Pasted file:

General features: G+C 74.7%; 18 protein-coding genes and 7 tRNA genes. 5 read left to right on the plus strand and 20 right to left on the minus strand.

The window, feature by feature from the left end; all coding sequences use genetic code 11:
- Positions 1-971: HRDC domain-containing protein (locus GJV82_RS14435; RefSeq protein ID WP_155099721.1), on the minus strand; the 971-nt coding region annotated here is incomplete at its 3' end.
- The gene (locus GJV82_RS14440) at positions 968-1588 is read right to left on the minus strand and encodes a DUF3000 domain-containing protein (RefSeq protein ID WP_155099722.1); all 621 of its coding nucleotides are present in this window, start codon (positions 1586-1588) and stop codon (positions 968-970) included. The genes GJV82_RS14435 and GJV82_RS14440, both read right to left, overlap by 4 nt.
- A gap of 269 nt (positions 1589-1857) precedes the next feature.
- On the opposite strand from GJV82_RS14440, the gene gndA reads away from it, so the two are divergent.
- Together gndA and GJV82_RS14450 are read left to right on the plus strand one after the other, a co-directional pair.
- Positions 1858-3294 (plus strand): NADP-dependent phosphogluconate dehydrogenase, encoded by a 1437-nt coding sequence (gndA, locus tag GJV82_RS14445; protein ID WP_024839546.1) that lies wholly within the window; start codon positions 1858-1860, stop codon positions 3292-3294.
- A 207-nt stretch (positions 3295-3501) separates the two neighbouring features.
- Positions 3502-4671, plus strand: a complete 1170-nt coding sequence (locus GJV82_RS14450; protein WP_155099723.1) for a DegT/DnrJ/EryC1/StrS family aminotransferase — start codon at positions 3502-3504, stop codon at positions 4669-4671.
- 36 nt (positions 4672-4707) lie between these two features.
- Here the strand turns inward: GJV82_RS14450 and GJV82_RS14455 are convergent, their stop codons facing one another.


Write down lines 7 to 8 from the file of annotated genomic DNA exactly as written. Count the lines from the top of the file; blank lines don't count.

- Together gndA and GJV82_RS14450 are read left to right on the plus strand one after the other, a co-directional pair.
- Positions 1858-3294 (plus strand): NADP-dependent phosphogluconate dehydrogenase, encoded by a 1437-nt coding sequence (gndA, locus tag GJV82_RS14445; protein ID WP_024839546.1) that lies wholly within the window; start codon positions 1858-1860, stop codon positions 3292-3294.